The Banana Slug is native to the Pacific Northwest region and can grow to a length of 20 cm, with a few giants reaching up to 25 cm, making them the second largest slugs in the world, the Limax genus in Europe is the largest. Read More….
Banded Garden Snail
The Banded Garden Snails can have many different shell colors, including yellow, red, pink, & olive. As the name implies, the shell usually sports dark brown bands. However, these may be absent in some morphs. If the bands are present, they can vary between 1 to 5 in number. Read More….
Black Garden Slug
The size of this slug varies, they occasionally reach dimensions of about 25cm at maturity, but usually are under 15cm. The color of this slug is generally black, as its name suggests, but the coloration is quite variable, and it can even be white! Young specimens are brown in color, which gradually change as they reach their mature state. Read More….
Common Pond Snails
Snails can be found in many places, like gardens, ponds, forests, and even the ocean. They belong to a group of animals called mollusks, which are related to oysters, clams & other shellfish. They have soft bodies that are protected by a hard shell. Read More….
Pacific Sideband Snail
The Pacific Sideband Snail has a shell diameter of up to 3.5 cm and is a medium-sized land snail. Its shell has 5 to 6 spirals, with lighter colored thin bands that cross each one. The uppermost swirls are often pale from wear. Shell color ranges from gold to dark brown, and lightning to amber around the shell opening. Read More….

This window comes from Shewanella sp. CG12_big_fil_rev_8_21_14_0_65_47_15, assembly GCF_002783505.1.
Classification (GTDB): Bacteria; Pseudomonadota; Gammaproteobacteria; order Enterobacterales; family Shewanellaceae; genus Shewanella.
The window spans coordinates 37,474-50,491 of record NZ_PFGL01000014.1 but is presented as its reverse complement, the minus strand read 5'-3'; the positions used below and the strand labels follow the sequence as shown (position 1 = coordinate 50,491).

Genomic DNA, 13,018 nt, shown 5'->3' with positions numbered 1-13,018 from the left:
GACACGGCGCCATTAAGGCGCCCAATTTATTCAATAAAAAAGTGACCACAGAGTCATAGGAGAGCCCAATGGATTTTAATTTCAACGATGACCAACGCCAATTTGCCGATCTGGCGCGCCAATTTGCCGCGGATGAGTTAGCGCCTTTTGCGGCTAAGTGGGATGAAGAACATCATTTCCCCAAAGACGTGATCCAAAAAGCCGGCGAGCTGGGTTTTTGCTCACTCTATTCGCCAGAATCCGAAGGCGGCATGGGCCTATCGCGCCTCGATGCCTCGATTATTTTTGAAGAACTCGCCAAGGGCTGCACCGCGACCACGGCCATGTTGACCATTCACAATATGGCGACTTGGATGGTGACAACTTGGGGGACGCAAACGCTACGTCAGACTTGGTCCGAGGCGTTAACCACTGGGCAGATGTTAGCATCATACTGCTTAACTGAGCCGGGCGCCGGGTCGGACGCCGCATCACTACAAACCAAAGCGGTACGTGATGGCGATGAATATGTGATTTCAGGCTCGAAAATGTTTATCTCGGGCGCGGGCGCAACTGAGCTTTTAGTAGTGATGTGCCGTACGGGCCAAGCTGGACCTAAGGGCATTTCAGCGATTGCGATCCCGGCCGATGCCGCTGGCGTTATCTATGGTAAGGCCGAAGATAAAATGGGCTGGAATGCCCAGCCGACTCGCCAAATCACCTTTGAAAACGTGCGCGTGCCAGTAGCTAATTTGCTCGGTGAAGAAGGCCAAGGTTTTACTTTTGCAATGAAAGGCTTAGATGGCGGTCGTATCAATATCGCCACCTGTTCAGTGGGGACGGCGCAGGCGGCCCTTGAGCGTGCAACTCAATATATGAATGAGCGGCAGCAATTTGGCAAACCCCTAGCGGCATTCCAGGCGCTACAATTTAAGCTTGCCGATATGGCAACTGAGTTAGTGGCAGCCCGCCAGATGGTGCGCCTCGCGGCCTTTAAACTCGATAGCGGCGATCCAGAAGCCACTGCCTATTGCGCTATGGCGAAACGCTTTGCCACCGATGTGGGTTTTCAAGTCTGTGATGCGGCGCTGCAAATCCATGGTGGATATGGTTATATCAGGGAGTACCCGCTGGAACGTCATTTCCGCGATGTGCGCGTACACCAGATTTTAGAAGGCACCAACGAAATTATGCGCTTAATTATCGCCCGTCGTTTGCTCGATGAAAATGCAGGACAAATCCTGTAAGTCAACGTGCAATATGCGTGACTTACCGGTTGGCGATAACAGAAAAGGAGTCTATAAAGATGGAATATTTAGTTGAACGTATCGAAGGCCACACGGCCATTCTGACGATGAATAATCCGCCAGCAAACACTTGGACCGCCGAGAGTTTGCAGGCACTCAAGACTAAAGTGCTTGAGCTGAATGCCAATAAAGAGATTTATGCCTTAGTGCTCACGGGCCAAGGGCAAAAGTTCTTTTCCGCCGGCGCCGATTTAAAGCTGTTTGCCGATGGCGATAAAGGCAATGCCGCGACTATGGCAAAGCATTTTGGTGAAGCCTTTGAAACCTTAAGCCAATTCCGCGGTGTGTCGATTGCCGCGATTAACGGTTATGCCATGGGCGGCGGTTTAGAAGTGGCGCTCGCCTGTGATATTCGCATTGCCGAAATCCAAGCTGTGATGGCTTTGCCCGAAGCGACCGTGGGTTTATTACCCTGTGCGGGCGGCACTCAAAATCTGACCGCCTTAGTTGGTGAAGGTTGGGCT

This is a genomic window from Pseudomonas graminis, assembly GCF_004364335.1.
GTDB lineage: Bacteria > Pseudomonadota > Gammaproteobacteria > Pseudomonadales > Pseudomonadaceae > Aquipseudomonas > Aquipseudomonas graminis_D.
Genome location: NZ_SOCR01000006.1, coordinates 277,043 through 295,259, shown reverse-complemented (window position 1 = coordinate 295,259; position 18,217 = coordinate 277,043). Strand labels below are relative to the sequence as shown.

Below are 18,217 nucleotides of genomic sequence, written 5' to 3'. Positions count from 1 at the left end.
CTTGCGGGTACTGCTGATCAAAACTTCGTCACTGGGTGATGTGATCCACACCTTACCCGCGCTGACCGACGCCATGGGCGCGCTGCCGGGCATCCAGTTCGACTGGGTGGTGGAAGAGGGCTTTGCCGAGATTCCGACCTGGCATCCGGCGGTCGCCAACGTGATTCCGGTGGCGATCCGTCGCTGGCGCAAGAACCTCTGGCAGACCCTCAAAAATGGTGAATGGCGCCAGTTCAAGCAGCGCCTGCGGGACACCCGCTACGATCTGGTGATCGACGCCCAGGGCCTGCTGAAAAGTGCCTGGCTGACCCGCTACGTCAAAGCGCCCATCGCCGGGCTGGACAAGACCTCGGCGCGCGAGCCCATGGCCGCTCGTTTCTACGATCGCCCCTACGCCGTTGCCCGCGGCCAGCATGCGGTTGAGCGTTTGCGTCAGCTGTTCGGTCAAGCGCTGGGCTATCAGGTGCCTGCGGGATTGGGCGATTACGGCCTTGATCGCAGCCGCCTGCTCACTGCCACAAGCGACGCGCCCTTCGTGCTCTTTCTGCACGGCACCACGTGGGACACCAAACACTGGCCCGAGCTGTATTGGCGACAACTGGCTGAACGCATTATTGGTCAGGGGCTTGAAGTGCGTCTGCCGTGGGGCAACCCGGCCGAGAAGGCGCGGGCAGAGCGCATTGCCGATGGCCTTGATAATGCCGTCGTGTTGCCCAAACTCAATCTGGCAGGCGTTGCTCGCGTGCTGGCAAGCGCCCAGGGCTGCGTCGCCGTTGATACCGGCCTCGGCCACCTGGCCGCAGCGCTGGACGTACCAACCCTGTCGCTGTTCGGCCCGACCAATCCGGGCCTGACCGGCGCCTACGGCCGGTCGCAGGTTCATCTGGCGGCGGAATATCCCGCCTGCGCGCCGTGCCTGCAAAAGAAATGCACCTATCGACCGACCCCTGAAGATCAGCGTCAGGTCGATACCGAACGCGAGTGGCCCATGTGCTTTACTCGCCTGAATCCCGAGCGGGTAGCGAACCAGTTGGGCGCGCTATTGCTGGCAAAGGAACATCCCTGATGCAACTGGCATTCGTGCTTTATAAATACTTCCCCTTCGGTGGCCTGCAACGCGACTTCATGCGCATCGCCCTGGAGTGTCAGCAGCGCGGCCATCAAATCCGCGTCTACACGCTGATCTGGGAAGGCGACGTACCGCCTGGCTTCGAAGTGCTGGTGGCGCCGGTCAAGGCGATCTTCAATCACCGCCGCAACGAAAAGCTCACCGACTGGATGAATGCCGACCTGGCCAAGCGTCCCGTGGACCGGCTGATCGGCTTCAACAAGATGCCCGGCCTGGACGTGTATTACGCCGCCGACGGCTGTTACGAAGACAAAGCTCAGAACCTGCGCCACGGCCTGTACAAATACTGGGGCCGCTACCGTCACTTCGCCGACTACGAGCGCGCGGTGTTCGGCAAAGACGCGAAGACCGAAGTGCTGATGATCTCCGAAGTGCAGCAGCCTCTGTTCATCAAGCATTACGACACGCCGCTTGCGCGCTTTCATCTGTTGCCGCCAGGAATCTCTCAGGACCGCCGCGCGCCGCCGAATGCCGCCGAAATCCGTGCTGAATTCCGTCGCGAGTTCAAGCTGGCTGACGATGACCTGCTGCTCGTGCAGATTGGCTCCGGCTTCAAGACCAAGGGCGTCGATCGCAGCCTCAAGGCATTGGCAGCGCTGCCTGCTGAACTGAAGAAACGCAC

Robust Lancetooth Snail
The Robust Lancetooth is quite a common snail on the pacific northwest coast, its a very pretty snail, sometimes its called the albino snail because of its white body. This snail is commonly found in forest settings, it spends most of its time under rocks, logs, and moss, or down deep in forest litter. The robust lancetooth snail feeds on slugs, earthworms, and other snails. Read More….
Snails and slugs inhabit all of Vancouver Island – from alpine meadows to old growth coniferous forests, and from valley lowlands to urban gardens & parks. You can see large ones after a rain or late at night when there is dew, but as a rule, most snails & slugs are tiny, and stay hidden under rocks & garden debris.
Snails and slugs belong to a large & diverse group of animals called gastropods, that live in oceans, fresh water, and on land.
Gastropods have a distinct head, with eyes at the end of their tentacles, and a broad, flat foot used for locomotion. Vancouver Island has many fascinating snails and slugs that dwell on both land and water fresh, and salt. They can be quite amazing to observe!